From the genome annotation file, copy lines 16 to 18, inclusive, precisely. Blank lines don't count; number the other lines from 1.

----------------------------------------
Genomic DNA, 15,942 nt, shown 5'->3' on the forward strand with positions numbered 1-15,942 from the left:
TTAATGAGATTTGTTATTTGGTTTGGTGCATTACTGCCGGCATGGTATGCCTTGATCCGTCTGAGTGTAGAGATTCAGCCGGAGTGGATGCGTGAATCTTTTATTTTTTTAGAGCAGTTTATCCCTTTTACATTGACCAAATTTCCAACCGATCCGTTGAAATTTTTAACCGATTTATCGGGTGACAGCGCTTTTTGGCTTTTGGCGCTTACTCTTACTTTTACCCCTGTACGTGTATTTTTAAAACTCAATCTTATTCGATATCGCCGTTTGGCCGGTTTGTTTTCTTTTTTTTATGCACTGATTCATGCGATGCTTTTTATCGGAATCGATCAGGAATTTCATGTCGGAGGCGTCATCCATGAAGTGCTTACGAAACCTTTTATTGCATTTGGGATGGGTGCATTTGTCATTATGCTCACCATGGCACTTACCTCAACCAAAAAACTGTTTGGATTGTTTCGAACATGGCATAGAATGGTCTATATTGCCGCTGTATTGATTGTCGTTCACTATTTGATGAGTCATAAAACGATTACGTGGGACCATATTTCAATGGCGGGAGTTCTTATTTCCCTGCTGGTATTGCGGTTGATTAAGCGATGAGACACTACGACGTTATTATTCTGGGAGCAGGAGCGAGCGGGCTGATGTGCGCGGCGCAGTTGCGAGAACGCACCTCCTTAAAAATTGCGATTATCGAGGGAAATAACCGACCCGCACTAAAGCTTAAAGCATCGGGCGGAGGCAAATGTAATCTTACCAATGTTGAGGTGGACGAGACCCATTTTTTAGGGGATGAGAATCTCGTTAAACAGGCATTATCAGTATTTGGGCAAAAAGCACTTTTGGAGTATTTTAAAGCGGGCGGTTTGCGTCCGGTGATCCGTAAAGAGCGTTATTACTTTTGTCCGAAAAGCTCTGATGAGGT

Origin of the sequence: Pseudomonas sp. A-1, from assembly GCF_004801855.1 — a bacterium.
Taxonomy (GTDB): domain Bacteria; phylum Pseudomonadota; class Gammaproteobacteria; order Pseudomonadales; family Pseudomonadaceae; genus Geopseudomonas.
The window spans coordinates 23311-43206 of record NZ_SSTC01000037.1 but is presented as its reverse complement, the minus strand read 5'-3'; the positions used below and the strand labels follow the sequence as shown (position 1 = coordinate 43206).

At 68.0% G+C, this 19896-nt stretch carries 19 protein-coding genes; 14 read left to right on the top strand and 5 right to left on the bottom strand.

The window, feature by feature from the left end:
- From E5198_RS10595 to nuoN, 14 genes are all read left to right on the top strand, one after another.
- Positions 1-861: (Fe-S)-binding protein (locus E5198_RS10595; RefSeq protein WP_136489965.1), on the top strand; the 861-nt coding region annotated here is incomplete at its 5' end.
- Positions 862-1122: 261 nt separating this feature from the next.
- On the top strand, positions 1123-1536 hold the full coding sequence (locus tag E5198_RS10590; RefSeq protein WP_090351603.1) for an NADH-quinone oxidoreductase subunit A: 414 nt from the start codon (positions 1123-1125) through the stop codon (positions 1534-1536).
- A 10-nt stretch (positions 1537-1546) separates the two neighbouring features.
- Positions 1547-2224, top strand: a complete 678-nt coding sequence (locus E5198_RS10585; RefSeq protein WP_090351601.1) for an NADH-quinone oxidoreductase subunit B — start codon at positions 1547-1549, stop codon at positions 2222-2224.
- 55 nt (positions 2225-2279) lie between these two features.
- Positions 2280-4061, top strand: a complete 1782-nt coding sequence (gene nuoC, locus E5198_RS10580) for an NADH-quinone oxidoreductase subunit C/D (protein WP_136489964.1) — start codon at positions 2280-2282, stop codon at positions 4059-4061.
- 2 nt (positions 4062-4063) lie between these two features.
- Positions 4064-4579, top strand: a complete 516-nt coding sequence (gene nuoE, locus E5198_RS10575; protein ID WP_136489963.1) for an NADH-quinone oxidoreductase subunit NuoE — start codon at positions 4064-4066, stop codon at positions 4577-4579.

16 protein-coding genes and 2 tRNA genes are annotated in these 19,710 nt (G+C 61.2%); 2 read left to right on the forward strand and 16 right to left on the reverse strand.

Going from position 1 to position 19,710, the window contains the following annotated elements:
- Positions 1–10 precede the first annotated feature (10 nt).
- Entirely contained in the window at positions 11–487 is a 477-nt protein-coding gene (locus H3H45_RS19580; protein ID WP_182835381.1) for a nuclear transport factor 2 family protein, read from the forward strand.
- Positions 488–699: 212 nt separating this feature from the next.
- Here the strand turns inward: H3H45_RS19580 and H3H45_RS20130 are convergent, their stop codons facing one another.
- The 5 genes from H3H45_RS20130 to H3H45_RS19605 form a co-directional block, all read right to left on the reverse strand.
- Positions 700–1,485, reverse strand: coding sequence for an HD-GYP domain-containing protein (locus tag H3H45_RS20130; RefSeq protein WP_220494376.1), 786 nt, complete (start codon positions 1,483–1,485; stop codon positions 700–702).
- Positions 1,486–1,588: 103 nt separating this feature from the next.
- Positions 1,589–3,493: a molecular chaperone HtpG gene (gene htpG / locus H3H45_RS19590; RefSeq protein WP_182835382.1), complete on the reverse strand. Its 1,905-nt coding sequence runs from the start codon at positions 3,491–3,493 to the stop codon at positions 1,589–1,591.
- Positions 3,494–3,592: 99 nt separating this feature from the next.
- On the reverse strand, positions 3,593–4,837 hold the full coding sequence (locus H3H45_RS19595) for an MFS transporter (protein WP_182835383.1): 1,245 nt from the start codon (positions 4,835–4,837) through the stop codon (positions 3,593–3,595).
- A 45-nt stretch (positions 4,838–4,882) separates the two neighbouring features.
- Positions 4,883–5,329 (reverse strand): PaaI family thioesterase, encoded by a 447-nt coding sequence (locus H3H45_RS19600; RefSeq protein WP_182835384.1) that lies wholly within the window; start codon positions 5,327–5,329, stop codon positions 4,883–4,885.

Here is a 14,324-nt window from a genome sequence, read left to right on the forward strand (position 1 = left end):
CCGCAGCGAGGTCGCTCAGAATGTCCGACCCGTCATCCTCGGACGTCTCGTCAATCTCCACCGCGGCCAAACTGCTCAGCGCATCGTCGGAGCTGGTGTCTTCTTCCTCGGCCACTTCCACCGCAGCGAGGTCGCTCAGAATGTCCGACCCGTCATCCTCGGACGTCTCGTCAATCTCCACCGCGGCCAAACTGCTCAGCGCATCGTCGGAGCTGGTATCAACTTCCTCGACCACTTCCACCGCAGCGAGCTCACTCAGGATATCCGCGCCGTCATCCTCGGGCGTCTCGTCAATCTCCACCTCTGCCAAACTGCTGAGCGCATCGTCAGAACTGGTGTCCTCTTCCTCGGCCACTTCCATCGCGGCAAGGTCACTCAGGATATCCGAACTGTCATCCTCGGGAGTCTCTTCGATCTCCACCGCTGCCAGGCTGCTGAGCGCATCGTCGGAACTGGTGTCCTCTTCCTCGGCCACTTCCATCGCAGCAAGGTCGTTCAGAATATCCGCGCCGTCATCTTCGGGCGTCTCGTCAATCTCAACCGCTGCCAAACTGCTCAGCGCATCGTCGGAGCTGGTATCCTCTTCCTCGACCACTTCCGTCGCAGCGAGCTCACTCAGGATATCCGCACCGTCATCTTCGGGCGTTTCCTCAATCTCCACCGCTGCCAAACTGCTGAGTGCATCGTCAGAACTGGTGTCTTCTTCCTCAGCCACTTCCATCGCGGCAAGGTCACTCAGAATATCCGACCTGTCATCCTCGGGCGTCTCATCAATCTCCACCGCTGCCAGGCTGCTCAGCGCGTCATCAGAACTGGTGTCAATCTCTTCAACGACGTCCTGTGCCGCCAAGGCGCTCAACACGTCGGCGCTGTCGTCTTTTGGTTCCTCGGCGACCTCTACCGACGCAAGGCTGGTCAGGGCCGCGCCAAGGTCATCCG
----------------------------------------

- 2 nt (positions 4062-4063) lie between these two features.
- Positions 4064-4579, top strand: a complete 516-nt coding sequence (gene nuoE, locus E5198_RS10575; protein ID WP_136489963.1) for an NADH-quinone oxidoreductase subunit NuoE — start codon at positions 4064-4066, stop codon at positions 4577-4579.

16 protein-coding genes and 2 tRNA genes are annotated in these 19,710 nt (G+C 61.2%); 2 read left to right on the forward strand and 16 right to left on the reverse strand.